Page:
By 0745 I noticed that we'd drifted around 400m from JS Centre and I was considering heading back in to the centre when I felt a gentle take-up of the jig right at the bottom of its descent. I struck, to set the hook, immediately noting that I made little if any impresssion on the fish at the other end -- perhaps I'd picked up the bottom? No, a few seconds later I was sure it was a fish but its behaviour was very different from a snapper's. It hung doggedly directly under the yak, fighting to get back to the bottom as the Slade gave line steadily but smoothly, as necessary, and I cranked line back whenever the opportunity arose. As is my usual practice, I'd set the drag with a generous margin of safety, well below the breaking strain of the line, so as a result the tussle took quite a while to be resolved, and eventually it was, in my favour. There, exhausted, floating languidly next to the yak was the biggest grass sweetlip I've ever seen. I judged it to be longer than the 47cm specimen I captured here a few weeks ago, a judgement which proved correct, for this specimen occupied 52cm of my tape measure at home, later. Shortly it was safely in the yak foot well and the camera was employed to record its magnificent colour pattern before death drew its curtain over the display for ever. A lesson here. While setting the fish up for a picture I noticed that the final 50cm or so of 12lb monofilament tied to the jig was very badly abraided. In fact it was so bad that gentle pressure on the line to position the sweetie for a photo caused the line to snap (this break is visible in attached photo). It's probable that the damage to the line had been caused by close contact with the reef in the recent tussle. As a result of this damage any small increase in drag tension late in the fight would almost certainly have caused the line to break. So, presuming you've successfully raised your fish from its habitat, don't succumb to any temptation to increase the drag -- it might just prove to be the final straw -- you know, the one that metaphorically broke the camel's back.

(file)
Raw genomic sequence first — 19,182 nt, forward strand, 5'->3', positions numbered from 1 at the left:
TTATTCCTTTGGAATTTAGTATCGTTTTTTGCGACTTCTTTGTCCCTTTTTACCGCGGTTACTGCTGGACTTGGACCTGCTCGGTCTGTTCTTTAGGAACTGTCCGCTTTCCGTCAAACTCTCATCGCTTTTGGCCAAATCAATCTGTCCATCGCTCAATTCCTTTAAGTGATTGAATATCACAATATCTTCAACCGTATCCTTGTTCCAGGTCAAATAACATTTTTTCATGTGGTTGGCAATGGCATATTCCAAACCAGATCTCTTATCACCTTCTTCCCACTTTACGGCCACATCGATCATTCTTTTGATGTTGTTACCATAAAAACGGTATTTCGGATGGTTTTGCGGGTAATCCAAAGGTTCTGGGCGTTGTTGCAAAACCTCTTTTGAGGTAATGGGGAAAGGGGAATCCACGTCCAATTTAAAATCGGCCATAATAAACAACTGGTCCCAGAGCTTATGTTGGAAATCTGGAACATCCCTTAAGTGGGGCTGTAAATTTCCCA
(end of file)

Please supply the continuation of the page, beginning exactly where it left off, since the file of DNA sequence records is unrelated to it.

Following this event Jim and I, shortly joined by Jaro, opted to reposition ourselves the several hundred metres to Jim's secret JS spot, now somewhat less secret. There Jaro had a very close encounter with a large turtle which decided to come up for a breather right next to him, Jim caught at least one more snapper and I tangled with several, eventually keeping two more and releasing three or four others before Jim and I decided to call it a day just after 0900. Jaro by this time had bagged one keeper snapper (but he'd returned several smaller specimens to the water) and rather than return with us he opted to stay to try to capture at least one more. I can't tell you how he went (late news: Jaro just called and reports that he caught a grinner and was busted by a big fish but didn't improve on his take-home score), but Jim and I had a pleasant and unhurried paddle home, successfully transiting the surf zone just before 1000.